Screen Shot 2014-05-30 at 14.13.22 PMInnovation is the primary driver for accelerated growth in any economy and most significantly in South Africa. Since 2012 Government’s focus is on the knowledge economy and by establishing the incentive for advancement in technology, art, culture, manufacturing and science, intellectual property (IP) remains central to our country’s sustained development. A sound understanding of IP law is imperative to succeed in any competitive environment and increasingly relevant to non-legal practitioners.

This certificate short course, jointly presented by the IP Unit and the Anton Mostert Chair of Intellectual Property Law (University of Stellenbosch), will offer a theoretical and practice-driven introduction to the law of patents, trademarks, copyright and designs. It aims to equip attendees with the skills required to manage their IP as well as demystify IP law. The course is aimed at everyone with an interest in IP regardless of prior knowledge in this varied field of law. The course is particularly relevant to those in business development, marketing, advertising, journalism, Government, science, engineering, commerce, performing arts, IT and paralegal services. This year’s course will be presented at the Wallenberg Conference Centre at the Stellenbosch Institute for Advanced Studies (STIAS) on the historic Mostertsdrift estate in the heart of Stellenbosch. More information about the course is available here.

To register for the course complete the registration form or contact:
Paula Allen +27 (0)21 650 5558
Andrea Blaauw +27 (0)21 650 5413
Irena Wasserfall +27 (0)21 650 5513

Fast-tracking OER policy and practice in South Africa – UNISA on the move

oer_logo_EN_1(by Eve Gray) The question of open access to research, teaching and learning resources in South Africa has for a long time been a somewhat paradoxical space in national and institutional policy. There has appeared to be sympathy for open access and OERs, and some government support evidenced, for example, in the Academy of Science’s partnership with SciELO for the creation of a national platform for OA journals, SciELO South Africa. At an institutional level, the number of OA institutional repositories has been growing, the University of Stellenbosch has added the creation of a lively and ambitious open journal publishing programme, and the country’s leading research university, the University of Cape Town in its Open Content Directory now takes a wide-ranging approach to the research and teaching and learning resources it hosts. What there has not been up until now is a coherent national policy framework with in-principle support for open content produced through public funds.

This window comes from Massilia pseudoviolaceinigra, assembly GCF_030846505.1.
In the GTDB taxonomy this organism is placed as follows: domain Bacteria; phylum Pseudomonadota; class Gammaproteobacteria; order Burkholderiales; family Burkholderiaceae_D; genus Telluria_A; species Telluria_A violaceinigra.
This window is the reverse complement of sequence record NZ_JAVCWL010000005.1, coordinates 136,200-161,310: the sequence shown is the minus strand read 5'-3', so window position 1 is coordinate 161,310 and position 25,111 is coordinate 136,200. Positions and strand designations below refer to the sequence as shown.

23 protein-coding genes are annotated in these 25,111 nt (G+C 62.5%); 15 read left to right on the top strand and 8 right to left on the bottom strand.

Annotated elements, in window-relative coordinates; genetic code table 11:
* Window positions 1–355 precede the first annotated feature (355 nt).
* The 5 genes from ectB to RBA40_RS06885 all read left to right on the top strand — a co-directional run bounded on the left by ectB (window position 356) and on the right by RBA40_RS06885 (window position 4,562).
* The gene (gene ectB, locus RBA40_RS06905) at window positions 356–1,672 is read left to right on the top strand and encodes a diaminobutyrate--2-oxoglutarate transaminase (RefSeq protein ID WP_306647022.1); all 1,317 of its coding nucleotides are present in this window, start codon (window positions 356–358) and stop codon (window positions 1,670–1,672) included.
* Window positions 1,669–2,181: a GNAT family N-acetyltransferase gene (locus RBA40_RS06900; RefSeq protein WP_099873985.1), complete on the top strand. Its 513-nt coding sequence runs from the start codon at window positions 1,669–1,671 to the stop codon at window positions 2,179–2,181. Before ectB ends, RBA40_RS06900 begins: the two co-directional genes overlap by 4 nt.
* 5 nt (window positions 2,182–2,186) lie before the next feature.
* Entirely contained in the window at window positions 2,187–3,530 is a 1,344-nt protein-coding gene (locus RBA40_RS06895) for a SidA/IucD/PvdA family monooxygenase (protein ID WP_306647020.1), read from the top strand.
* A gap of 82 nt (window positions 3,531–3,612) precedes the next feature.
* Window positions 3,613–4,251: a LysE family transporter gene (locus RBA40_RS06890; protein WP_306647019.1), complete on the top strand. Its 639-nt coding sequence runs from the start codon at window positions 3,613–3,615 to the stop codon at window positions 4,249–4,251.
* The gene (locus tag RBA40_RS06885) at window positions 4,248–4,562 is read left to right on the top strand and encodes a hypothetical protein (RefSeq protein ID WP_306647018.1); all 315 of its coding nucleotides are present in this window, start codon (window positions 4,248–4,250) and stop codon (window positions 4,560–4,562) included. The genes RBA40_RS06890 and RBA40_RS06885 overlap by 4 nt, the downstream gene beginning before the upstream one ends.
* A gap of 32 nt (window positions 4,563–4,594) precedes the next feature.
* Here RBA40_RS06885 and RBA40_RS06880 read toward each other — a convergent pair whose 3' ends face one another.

Continue reading

Creative Commons South Africa and Code4SA announce the Open Data Now UnConference

Screen Shot 2014-05-20 at 14.24.15 PMAs a response to the restrictive policies of the Apartheid government, the right to access to information was enshrined in the South African Bill of Rights. The Promotion of Access to Information Act of 2000 outlines the process through which citizens can request information held by public and private bodies. While important, the act is challenging and often creates an adversarial relationship between requestor and requestee. The Open Data movement, worldwide, and in South Africa seeks to change the relationship between government and society with regards to data.

Interested stakeholders, together with a select group of thought leaders and innovators, are invited by Code for South Africa, and Creative Commons South Africa to the first South African Open Data Unconference on 30 June and 1 July in Cape Town. Representatives from government, civil society, academia, funding organisations, the media, and the private sector will collaboratively set an agenda for action. Goals for the UnConference include:

  • Identify a set of prioritised and shared results that can be achieved together over the next 2 years
  • Map out the current contributions and innovations that organisations are making in this area, to identify potential ways to scale these up and coordinate efforts
  • Engage other organisations and individuals who share a common interest in working together to plan, codevelop, resource and implement the environment required for open data in South Africa
  • Explore how the partnership initiative can become an envoy for the larger community of policymakers; practitioners; civil society; media; academia; funders and information hackers who love to liberate data for good causes
  • Establish a representative Open Data reference group that will take custodianship of this initiative

Creative Commons South Africa is based at the IP Unit. Please register for the event at